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Prof. Donald Margolis

Prof. Donald Margolis
Department of Mechanical and Aerospace Engineering
University of California

Keynote Title: Low Order Modeling of Vehicle Dynamics Incorporating Actuators for Understanding, Design, and Control of System Behavior

Abstract: Fundamental vehicle dynamics is very well understood thanks to people like William Millikin for which this award is named. Over the decades, tire models have been developed that are used in conjunction with multi-degree-of-freedom vehicle models resulting in very sophisticated commercial programs for simulating and displaying vehicle response. Car companies even refer to these programs as the “real” vehicle. The problem with these programs is that they are not very useful for design. In fact, the vehicle pretty much already exists in order to determine the parameters needed for the program inputs.

In the past 20 years active control of vehicle dynamics has become practical. For active control we need sensors, signal processing, control algorithms and philosophies, and actuators. The actuators are typically electro-mechanical, electro-hydraulic, or perhaps electro-pneumatic meaning that we will probably control an electrical signal in order to produce a force or torque on the vehicle. In order to incorporate such multi-energy domain devices into vehicle models one needs a modeling procedure that allows, first, the modeling of such devices and, second, the incorporation of these actuator models into the vehicle system model. The end result would be a low order model that allows realistic controller development along with actuator specifications, power requirements and more.

Bond graph modeling is a perfect candidate for such multi-energy domain modeling. Some background will be given on bond graph modeling along with its application to several vehicle systems.

Biography: Donald Margolis received his BS in Mechanical Engineering in 1967 from Virginia Polytechnic Institute and State University. He did his graduate work at MIT, receiving an MS, ME, and PhD in Mechanical Engineering in 1972. Upon graduation from MIT, Dr. Margolis joined the faculty of Mechanical Engineering at the University of California at Davis where he is currently Professor of Mechanical Engineering.

Professor Margolis is an expert in the area of physical system modeling and control of engineering systems. He is a principal developer of the bond graph modeling method for interacting multi-energy domain systems. These have come to be called "mechatronic" systems. He is co-author of the most comprehensive text in this area of modeling, titled System Dynamics: Modeling, Simulation, and Control of Mechatronic Systems, published by Wiley and sons of NY. This book is in its 5th edition. He is also co-author of the text Engineering Applications of Dynamics. This book is also published by Wiley and sons.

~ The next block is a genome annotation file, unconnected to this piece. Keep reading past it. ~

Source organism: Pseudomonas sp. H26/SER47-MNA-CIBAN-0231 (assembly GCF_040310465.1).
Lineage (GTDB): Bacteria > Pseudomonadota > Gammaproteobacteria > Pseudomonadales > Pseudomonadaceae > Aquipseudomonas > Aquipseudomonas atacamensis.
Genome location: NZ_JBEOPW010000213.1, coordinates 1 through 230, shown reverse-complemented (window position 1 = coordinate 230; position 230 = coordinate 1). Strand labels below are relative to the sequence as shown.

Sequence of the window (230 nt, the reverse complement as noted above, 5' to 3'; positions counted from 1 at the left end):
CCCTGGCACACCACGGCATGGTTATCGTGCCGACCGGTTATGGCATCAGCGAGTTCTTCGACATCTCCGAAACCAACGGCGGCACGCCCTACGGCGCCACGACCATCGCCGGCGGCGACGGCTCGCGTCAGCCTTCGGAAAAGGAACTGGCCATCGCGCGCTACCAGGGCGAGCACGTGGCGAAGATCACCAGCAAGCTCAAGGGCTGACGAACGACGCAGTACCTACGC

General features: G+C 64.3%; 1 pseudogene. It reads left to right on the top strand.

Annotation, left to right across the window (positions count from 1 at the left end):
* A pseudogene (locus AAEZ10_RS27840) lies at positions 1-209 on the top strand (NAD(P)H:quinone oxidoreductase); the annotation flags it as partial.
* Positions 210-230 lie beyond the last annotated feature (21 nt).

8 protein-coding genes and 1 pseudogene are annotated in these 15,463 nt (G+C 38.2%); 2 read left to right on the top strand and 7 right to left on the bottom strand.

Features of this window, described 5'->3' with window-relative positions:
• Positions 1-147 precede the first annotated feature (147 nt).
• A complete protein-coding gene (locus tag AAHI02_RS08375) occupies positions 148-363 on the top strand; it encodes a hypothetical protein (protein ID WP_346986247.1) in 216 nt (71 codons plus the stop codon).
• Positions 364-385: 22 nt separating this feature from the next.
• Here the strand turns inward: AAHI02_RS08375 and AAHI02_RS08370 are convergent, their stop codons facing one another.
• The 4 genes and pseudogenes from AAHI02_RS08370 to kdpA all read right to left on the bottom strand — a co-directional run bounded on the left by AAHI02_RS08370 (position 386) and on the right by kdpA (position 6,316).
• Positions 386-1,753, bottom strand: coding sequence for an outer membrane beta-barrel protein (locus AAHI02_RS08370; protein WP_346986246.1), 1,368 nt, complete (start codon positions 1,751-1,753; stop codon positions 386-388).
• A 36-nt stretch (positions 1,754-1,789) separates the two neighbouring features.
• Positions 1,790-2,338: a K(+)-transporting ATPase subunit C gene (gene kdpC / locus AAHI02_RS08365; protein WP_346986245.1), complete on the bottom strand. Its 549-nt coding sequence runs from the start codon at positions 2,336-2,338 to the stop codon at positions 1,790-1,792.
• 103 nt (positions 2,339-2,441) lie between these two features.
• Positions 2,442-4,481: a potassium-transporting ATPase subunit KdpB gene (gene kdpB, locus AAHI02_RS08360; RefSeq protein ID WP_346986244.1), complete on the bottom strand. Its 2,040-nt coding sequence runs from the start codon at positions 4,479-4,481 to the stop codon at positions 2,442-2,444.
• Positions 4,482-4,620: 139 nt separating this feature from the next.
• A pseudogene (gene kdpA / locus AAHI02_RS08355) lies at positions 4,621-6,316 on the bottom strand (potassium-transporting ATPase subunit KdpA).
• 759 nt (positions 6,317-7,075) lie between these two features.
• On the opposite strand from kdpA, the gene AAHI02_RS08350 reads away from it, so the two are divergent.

Professor Margolis has done research and development in the general area of physical system understanding with particular application to vibration control and vehicle dynamics and control. He has published over 150 articles in these areas and holds several patents for devices that required in depth physical system understanding for their invention. Professor Margolis is a Fellow of ASME and the Director of the Hyundai Center of Excellence in Vehicle Dynamic Systems and Control.

Professor Margolis is a teacher, researcher, and consultant to industry and national laboratories throughout the US, Asia, and Europe.

Mr. Ken Leisenring

Mr. Ken Leisenring
Chief Engineer, Powertrain Calibration
Ford Motor Company

Ken has been with Ford since 1995. He has worked in Research, Advanced, and Forward Model activities at Ford including the functional areas of Control Systems, Emissions & Aftertreatment, Engine Development, and Powertrain Calibration. Leisenring has previously held Powertrain Calibration leadership positions for Ford's V6 PFI and EcoBoost engines, Diesel Aftertreatment and On-Board Diagnostics, and Ford’s global I4 EcoBoost engine programs.



Dr. Michael Grieves

Dr. Michael Grieves
Executive Director and Chief Scientist
Digital Twin Institute

Michael is an internationally renowned expert on Digital Twins, a concept that he originated, and organizational digital transformation. His focus is on product development, engineering, systems engineering and complex systems, manufacturing, especially additive manufacturing, and operational sustainment. Dr. Grieves has written the seminal books on Product Lifecycle Management and the seminal papers and chapters on Digital Twins, He has consulted and/or done research at some of the top global organizations, including NASA, Boeing, Unilever, Newport News Shipbuilding, and General Motors.



Mike Molnar

Mike Molnar
NIST / Manufacturing USA

The Office of Advanced Manufacturing (OAM) serves as the headquarters for the interagency Advanced Manufacturing National Program Office to coordinate Manufacturing USA, a network of manufacturing innovation institutes across the country that brings together industry, academia, and the public sector to advance American manufacturing.